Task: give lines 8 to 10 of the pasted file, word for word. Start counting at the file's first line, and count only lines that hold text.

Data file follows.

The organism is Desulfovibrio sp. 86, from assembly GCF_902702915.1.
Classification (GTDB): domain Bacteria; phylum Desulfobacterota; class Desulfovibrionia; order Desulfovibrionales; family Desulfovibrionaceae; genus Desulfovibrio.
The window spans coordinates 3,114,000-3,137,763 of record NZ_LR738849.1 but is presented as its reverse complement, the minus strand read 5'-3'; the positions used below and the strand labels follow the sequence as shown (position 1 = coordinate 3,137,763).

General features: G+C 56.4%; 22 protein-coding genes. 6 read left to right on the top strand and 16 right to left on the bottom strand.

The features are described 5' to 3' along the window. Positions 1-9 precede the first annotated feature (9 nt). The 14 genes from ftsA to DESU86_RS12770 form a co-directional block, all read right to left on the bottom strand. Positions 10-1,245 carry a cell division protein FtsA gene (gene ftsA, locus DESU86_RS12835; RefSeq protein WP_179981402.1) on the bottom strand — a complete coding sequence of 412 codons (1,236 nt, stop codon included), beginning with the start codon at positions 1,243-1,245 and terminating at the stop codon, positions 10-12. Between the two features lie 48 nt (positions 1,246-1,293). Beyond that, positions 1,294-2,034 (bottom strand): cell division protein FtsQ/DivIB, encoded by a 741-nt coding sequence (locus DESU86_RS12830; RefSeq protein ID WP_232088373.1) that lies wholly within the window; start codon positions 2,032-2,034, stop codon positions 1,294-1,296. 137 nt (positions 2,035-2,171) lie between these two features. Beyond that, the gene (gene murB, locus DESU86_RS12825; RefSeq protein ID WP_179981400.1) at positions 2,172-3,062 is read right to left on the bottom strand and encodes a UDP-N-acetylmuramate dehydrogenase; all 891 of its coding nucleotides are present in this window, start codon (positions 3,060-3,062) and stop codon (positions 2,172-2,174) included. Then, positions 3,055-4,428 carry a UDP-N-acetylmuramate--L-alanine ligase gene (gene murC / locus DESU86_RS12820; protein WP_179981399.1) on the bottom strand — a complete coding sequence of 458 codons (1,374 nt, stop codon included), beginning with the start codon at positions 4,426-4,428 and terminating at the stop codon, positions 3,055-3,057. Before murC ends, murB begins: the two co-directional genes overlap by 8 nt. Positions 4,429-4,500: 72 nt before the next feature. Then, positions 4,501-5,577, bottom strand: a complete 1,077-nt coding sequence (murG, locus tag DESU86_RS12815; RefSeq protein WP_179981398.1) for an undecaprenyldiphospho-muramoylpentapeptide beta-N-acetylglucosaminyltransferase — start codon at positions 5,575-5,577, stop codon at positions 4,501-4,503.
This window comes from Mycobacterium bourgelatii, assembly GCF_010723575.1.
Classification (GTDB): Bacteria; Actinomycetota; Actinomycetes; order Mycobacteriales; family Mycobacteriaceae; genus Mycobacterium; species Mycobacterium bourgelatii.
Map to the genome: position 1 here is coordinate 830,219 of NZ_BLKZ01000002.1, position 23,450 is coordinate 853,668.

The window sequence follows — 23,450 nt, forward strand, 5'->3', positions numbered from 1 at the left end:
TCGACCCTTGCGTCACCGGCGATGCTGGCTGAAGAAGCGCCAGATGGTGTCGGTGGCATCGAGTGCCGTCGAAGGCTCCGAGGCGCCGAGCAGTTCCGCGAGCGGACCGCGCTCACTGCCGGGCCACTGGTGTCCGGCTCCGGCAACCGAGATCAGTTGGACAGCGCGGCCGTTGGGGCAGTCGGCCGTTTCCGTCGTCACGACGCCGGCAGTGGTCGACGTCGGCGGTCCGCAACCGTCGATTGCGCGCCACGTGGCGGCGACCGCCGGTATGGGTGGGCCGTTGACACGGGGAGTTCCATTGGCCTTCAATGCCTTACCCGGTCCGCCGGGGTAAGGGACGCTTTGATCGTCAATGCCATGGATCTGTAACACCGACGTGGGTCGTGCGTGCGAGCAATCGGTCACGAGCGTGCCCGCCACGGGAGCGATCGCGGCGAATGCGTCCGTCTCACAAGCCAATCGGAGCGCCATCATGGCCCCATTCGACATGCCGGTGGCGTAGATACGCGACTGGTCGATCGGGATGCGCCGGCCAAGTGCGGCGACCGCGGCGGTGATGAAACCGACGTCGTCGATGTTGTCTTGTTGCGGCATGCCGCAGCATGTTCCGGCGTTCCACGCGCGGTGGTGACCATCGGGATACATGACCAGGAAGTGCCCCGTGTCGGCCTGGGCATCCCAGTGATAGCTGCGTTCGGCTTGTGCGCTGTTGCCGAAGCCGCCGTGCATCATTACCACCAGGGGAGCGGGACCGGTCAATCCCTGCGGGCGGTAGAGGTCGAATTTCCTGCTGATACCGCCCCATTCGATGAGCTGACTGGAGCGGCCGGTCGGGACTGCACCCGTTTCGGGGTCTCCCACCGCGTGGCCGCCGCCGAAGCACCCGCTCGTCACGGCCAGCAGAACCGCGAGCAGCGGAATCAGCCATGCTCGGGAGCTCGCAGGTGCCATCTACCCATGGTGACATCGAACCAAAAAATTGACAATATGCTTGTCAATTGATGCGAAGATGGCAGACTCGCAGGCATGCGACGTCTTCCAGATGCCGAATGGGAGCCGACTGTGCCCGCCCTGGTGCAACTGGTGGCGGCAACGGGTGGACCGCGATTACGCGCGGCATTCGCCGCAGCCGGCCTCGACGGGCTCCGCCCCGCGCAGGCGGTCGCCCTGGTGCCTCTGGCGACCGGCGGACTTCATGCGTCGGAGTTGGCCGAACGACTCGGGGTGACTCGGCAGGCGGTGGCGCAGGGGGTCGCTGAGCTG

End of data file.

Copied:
Map to the genome: position 1 here is coordinate 830,219 of NZ_BLKZ01000002.1, position 23,450 is coordinate 853,668.

The window sequence follows — 23,450 nt, forward strand, 5'->3', positions numbered from 1 at the left end:
TCGACCCTTGCGTCACCGGCGATGCTGGCTGAAGAAGCGCCAGATGGTGTCGGTGGCATCGAGTGCCGTCGAAGGCTCCGAGGCGCCGAGCAGTTCCGCGAGCGGACCGCGCTCACTGCCGGGCCACTGGTGTCCGGCTCCGGCAACCGAGATCAGTTGGACAGCGCGGCCGTTGGGGCAGTCGGCCGTTTCCGTCGTCACGACGCCGGCAGTGGTCGACGTCGGCGGTCCGCAACCGTCGATTGCGCGCCACGTGGCGGCGACCGCCGGTATGGGTGGGCCGTTGACACGGGGAGTTCCATTGGCCTTCAATGCCTTACCCGGTCCGCCGGGGTAAGGGACGCTTTGATCGTCAATGCCATGGATCTGTAACACCGACGTGGGTCGTGCGTGCGAGCAATCGGTCACGAGCGTGCCCGCCACGGGAGCGATCGCGGCGAATGCGTCCGTCTCACAAGCCAATCGGAGCGCCATCATGGCCCCATTCGACATGCCGGTGGCGTAGATACGCGACTGGTCGATCGGGATGCGCCGGCCAAGTGCGGCGACCGCGGCGGTGATGAAACCGACGTCGTCGATGTTGTCTTGTTGCGGCATGCCGCAGCATGTTCCGGCGTTCCACGCGCGGTGGTGACCATCGGGATACATGACCAGGAAGTGCCCCGTGTCGGCCTGGGCATCCCAGTGATAGCTGCGTTCGGCTTGTGCGCTGTTGCCGAAGCCGCCGTGCATCATTACCACCAGGGGAGCGGGACCGGTCAATCCCTGCGGGCGGTAGAGGTCGAATTTCCTGCTGATACCGCCCCATTCGATGAGCTGACTGGAGCGGCCGGTCGGGACTGCACCCGTTTCGGGGTCTCCCACCGCGTGGCCGCCGCCGAAGCACCCGCTCGTCACGGCCAGCAGAACCGCGAGCAGCGGAATCAGCCATGCTCGGGAGCTCGCAGGTGCCATCTACCCATGGTGACATCGAACCAAAAAATTGACAATATGCTTGTCAATTGATGCGAAGATGGCAGACTCGCAGGCATGCGACGTCTTCCAGATGCCGAATGGGAGCCGACTGTGCCCGCCCTGGTGCAACTGGTGGCGGCAACGGGTGGACCGCGATTACGCGCGGCATTCGCCGCAGCCGGCCTCGACGGGCTCCGCCCCGCGCAGGCGGTCGCCCTGGTGCCTCTGGCGACCGGCGGACTTCATGCGTCGGAGTTGGCCGAACGACTCGGGGTGACTCGGCAGGCGGTGGCGCAGGGGGTCGCTGAGCTG